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For Insects, Spiders & Their Kin
For the United States & Canada
Lactura - Lactura subfervens

Lactura - Lactura subfervens
Fannin County, Texas, USA
May 16, 2012

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Lactura - Lactura subfervens Lactura - Lactura subfervens

Moved from ID Request.

Way to go, Jeff & Terry. Jeff, you have only the 3rd specimen posted on BG, anchored by Mark's DNA specimen. Keep the hits a coming!

Oddly, these show up every ni
Oddly, these show up every night for the last several weeks or so. I posted an ID request for one a few weeks back but was not id'd. In almost every case, the patterning is different, enough so that it really catches your attention. I'll take more pics of these in hopes it will further what is already known.

Lactura subfervens
Of the six species names presently used for North American Lactura, three of them apply to moths such as this one, in which the forewing has two diagonal rows of spots and is covered, to a greater or lesser degree, with small, uniformly-distributed dark-brown flecks. One of these three species, basistriga, is readily diagnosed by its pink collar. The remaining two names, subfervens and psammitis, refer to moths such as the one seen here, in which the pink collar is absent.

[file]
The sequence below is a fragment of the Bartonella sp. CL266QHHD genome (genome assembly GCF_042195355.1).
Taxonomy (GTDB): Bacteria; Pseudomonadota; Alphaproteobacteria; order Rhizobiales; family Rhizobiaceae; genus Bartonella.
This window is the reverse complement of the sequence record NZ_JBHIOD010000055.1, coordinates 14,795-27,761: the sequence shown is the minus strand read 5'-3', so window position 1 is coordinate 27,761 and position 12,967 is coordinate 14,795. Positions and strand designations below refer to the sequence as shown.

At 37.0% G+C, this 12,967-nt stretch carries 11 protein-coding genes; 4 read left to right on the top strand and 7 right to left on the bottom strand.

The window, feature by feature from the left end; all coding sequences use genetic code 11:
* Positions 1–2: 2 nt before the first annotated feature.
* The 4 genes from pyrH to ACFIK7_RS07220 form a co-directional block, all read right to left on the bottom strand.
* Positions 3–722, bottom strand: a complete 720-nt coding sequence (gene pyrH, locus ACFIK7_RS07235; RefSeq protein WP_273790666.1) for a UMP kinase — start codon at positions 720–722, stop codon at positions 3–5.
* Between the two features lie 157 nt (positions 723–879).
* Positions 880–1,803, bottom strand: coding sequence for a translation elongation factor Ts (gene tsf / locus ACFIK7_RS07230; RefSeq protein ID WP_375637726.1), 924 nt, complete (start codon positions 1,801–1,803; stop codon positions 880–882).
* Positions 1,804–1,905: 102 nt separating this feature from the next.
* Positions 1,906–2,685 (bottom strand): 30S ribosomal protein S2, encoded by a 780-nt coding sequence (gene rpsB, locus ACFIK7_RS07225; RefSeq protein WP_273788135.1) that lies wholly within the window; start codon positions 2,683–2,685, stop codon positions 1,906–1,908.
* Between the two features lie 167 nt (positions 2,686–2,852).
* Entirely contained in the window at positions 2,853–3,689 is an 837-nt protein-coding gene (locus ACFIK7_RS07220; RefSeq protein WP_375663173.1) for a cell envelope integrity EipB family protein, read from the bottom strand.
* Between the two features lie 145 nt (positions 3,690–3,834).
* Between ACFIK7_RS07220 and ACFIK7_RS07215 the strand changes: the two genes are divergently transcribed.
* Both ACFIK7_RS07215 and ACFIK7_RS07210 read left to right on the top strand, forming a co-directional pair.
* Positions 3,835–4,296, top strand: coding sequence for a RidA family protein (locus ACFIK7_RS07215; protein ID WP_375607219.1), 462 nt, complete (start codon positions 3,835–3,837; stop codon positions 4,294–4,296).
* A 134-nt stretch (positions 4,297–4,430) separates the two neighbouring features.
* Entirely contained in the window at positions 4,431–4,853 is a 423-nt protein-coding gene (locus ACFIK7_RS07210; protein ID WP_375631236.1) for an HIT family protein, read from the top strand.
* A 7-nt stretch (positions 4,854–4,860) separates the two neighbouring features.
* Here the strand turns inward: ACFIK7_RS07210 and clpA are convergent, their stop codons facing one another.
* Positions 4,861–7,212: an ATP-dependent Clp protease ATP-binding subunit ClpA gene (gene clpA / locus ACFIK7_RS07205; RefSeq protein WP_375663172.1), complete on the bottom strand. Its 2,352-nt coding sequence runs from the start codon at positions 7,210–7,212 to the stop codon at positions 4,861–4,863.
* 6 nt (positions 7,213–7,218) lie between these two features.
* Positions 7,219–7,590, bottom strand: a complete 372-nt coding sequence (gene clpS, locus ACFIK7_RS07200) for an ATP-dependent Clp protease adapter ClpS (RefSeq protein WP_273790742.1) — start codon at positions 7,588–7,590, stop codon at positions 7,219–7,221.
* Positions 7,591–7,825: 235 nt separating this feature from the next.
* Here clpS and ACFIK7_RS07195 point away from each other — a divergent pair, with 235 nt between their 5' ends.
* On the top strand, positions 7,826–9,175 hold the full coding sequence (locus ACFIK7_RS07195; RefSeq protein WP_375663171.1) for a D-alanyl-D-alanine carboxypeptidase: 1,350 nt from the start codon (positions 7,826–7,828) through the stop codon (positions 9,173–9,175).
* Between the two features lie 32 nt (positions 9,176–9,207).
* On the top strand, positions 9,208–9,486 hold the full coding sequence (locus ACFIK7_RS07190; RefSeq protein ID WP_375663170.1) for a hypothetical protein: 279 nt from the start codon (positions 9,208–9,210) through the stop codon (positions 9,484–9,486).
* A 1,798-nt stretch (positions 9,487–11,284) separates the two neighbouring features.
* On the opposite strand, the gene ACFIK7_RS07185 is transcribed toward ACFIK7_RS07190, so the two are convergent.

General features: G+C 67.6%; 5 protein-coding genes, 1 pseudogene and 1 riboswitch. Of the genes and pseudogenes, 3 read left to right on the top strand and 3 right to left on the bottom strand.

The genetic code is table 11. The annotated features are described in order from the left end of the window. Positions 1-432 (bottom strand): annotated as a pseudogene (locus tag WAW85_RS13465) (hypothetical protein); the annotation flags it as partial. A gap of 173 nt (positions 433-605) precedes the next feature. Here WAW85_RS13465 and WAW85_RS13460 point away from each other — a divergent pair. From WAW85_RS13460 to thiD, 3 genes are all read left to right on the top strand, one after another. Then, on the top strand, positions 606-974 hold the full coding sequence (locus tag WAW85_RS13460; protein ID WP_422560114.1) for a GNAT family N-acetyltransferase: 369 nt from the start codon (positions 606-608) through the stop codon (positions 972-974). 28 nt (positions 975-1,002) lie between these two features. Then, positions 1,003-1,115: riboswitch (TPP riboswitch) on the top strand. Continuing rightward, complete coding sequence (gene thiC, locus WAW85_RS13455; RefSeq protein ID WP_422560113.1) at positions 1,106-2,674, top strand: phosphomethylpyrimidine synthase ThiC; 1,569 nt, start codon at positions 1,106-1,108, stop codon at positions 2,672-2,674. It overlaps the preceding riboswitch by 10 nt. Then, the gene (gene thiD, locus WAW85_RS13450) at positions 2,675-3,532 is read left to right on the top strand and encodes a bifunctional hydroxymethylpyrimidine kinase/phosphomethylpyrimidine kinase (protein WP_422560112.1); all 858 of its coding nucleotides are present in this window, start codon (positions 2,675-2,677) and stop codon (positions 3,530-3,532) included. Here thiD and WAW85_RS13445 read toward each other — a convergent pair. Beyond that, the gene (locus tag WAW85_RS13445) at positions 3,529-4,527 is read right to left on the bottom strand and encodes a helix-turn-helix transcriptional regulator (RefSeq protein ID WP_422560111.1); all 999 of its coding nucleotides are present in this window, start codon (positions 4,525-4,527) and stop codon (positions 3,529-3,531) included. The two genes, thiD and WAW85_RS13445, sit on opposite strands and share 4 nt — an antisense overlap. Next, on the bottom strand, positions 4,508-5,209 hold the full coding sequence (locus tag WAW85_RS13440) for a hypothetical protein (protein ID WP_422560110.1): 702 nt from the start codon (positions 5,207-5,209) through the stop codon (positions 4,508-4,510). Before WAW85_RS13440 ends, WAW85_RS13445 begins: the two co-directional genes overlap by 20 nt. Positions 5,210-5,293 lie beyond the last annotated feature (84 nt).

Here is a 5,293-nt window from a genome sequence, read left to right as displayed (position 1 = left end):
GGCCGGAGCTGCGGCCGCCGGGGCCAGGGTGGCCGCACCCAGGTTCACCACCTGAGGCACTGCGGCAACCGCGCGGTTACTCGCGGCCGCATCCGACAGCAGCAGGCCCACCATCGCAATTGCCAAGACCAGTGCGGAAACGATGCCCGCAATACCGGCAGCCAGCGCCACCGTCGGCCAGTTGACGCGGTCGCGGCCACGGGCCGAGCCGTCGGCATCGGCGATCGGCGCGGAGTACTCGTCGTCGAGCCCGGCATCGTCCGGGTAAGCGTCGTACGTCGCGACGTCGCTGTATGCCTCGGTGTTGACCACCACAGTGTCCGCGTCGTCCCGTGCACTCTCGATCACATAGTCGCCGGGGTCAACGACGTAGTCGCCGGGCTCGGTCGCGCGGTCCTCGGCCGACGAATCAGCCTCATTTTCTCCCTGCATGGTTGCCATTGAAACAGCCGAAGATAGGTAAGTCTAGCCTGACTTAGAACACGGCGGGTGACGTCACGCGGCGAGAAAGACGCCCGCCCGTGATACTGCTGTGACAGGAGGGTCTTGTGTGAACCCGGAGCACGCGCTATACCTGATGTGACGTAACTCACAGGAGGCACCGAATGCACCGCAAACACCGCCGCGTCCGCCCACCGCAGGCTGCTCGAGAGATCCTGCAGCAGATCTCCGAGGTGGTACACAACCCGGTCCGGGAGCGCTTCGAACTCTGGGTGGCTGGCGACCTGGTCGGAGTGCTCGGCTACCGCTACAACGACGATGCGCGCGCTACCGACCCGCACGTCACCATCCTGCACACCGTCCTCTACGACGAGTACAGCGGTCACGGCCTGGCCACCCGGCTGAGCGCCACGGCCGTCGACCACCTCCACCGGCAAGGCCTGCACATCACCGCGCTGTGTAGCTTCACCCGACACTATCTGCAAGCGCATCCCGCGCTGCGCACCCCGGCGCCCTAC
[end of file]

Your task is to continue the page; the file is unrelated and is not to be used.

The name psammitis was formally synonymized under subfervens, and the grounds for this action explained, by Barnes and McDunnough 1913, Contributions 2: 143 (see here), but psammitis since has resurfaced, apparently as of the 1983 checklist. I am not aware of anyone's having published an explanation of why this was done (or of how, if possible, to tell the two apart on sight). Until or unless that happens, it probably is safest to call everything subfervens that answers the above description.

Thank you for taking the time
Thank you for taking the time to post your explanation.